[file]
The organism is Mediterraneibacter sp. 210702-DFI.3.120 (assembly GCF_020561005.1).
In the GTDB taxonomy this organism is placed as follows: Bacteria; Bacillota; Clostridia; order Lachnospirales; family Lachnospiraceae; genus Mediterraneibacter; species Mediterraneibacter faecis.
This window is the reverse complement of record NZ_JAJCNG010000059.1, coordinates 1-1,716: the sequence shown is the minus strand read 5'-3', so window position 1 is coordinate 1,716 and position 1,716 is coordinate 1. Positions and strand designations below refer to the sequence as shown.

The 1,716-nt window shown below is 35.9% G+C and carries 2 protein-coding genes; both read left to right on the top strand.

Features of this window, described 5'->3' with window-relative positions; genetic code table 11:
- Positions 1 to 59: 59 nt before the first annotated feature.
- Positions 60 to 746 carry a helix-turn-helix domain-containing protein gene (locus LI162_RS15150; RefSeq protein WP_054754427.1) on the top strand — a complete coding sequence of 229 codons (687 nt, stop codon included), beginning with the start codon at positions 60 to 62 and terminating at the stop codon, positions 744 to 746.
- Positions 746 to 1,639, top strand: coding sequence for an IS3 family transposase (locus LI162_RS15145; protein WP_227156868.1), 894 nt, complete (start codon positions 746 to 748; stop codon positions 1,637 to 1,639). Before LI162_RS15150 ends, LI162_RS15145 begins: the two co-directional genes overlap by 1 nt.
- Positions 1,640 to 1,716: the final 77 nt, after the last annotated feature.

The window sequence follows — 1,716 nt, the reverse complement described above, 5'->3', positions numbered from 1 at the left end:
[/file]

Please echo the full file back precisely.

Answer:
The organism is Mediterraneibacter sp. 210702-DFI.3.120 (assembly GCF_020561005.1).
In the GTDB taxonomy this organism is placed as follows: Bacteria; Bacillota; Clostridia; order Lachnospirales; family Lachnospiraceae; genus Mediterraneibacter; species Mediterraneibacter faecis.
This window is the reverse complement of record NZ_JAJCNG010000059.1, coordinates 1-1,716: the sequence shown is the minus strand read 5'-3', so window position 1 is coordinate 1,716 and position 1,716 is coordinate 1. Positions and strand designations below refer to the sequence as shown.

The 1,716-nt window shown below is 35.9% G+C and carries 2 protein-coding genes; both read left to right on the top strand.

Features of this window, described 5'->3' with window-relative positions; genetic code table 11:
- Positions 1 to 59: 59 nt before the first annotated feature.
- Positions 60 to 746 carry a helix-turn-helix domain-containing protein gene (locus LI162_RS15150; RefSeq protein WP_054754427.1) on the top strand — a complete coding sequence of 229 codons (687 nt, stop codon included), beginning with the start codon at positions 60 to 62 and terminating at the stop codon, positions 744 to 746.
- Positions 746 to 1,639, top strand: coding sequence for an IS3 family transposase (locus LI162_RS15145; protein WP_227156868.1), 894 nt, complete (start codon positions 746 to 748; stop codon positions 1,637 to 1,639). Before LI162_RS15150 ends, LI162_RS15145 begins: the two co-directional genes overlap by 1 nt.
- Positions 1,640 to 1,716: the final 77 nt, after the last annotated feature.

The window sequence follows — 1,716 nt, the reverse complement described above, 5'->3', positions numbered from 1 at the left end: